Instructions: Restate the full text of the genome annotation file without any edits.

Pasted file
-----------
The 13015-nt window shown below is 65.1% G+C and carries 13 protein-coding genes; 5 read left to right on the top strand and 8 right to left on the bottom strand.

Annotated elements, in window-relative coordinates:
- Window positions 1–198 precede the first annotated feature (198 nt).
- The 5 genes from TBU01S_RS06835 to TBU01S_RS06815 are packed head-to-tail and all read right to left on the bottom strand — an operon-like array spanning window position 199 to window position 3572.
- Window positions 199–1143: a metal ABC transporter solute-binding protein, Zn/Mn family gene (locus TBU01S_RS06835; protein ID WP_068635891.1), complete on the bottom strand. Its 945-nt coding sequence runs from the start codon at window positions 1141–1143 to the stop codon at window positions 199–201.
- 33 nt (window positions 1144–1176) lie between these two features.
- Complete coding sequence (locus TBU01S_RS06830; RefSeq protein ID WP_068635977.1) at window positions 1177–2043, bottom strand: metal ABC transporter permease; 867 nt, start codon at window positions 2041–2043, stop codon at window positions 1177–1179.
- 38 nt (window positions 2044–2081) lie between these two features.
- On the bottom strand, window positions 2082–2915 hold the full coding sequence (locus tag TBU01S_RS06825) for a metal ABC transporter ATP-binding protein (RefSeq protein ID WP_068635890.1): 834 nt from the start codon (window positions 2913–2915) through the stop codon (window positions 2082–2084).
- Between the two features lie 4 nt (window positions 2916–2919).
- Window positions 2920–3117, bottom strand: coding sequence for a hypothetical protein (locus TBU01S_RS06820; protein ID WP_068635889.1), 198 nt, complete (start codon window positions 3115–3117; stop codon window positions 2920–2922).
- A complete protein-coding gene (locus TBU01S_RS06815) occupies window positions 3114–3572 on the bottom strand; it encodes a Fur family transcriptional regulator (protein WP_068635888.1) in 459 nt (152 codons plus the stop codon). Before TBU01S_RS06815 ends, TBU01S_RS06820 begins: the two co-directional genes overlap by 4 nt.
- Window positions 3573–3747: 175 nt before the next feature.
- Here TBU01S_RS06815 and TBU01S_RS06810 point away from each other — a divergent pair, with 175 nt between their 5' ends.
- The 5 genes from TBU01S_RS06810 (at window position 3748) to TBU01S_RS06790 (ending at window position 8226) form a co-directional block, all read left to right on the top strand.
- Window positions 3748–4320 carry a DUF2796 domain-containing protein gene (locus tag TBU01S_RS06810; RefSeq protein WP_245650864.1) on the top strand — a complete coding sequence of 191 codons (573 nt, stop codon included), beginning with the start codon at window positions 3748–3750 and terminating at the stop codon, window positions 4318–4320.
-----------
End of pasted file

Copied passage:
The 13015-nt window shown below is 65.1% G+C and carries 13 protein-coding genes; 5 read left to right on the top strand and 8 right to left on the bottom strand.

Annotated elements, in window-relative coordinates:
- Window positions 1–198 precede the first annotated feature (198 nt).
- The 5 genes from TBU01S_RS06835 to TBU01S_RS06815 are packed head-to-tail and all read right to left on the bottom strand — an operon-like array spanning window position 199 to window position 3572.
- Window positions 199–1143: a metal ABC transporter solute-binding protein, Zn/Mn family gene (locus TBU01S_RS06835; protein ID WP_068635891.1), complete on the bottom strand. Its 945-nt coding sequence runs from the start codon at window positions 1141–1143 to the stop codon at window positions 199–201.
- 33 nt (window positions 1144–1176) lie between these two features.
- Complete coding sequence (locus TBU01S_RS06830; RefSeq protein ID WP_068635977.1) at window positions 1177–2043, bottom strand: metal ABC transporter permease; 867 nt, start codon at window positions 2041–2043, stop codon at window positions 1177–1179.
- 38 nt (window positions 2044–2081) lie between these two features.
- On the bottom strand, window positions 2082–2915 hold the full coding sequence (locus tag TBU01S_RS06825) for a metal ABC transporter ATP-binding protein (RefSeq protein ID WP_068635890.1): 834 nt from the start codon (window positions 2913–2915) through the stop codon (window positions 2082–2084).
- Between the two features lie 4 nt (window positions 2916–2919).
- Window positions 2920–3117, bottom strand: coding sequence for a hypothetical protein (locus TBU01S_RS06820; protein ID WP_068635889.1), 198 nt, complete (start codon window positions 3115–3117; stop codon window positions 2920–2922).
- A complete protein-coding gene (locus TBU01S_RS06815) occupies window positions 3114–3572 on the bottom strand; it encodes a Fur family transcriptional regulator (protein WP_068635888.1) in 459 nt (152 codons plus the stop codon). Before TBU01S_RS06815 ends, TBU01S_RS06820 begins: the two co-directional genes overlap by 4 nt.
- Window positions 3573–3747: 175 nt before the next feature.
- Here TBU01S_RS06815 and TBU01S_RS06810 point away from each other — a divergent pair, with 175 nt between their 5' ends.
- The 5 genes from TBU01S_RS06810 (at window position 3748) to TBU01S_RS06790 (ending at window position 8226) form a co-directional block, all read left to right on the top strand.
- Window positions 3748–4320 carry a DUF2796 domain-containing protein gene (locus tag TBU01S_RS06810; RefSeq protein WP_245650864.1) on the top strand — a complete coding sequence of 191 codons (573 nt, stop codon included), beginning with the start codon at window positions 3748–3750 and terminating at the stop codon, window positions 4318–4320.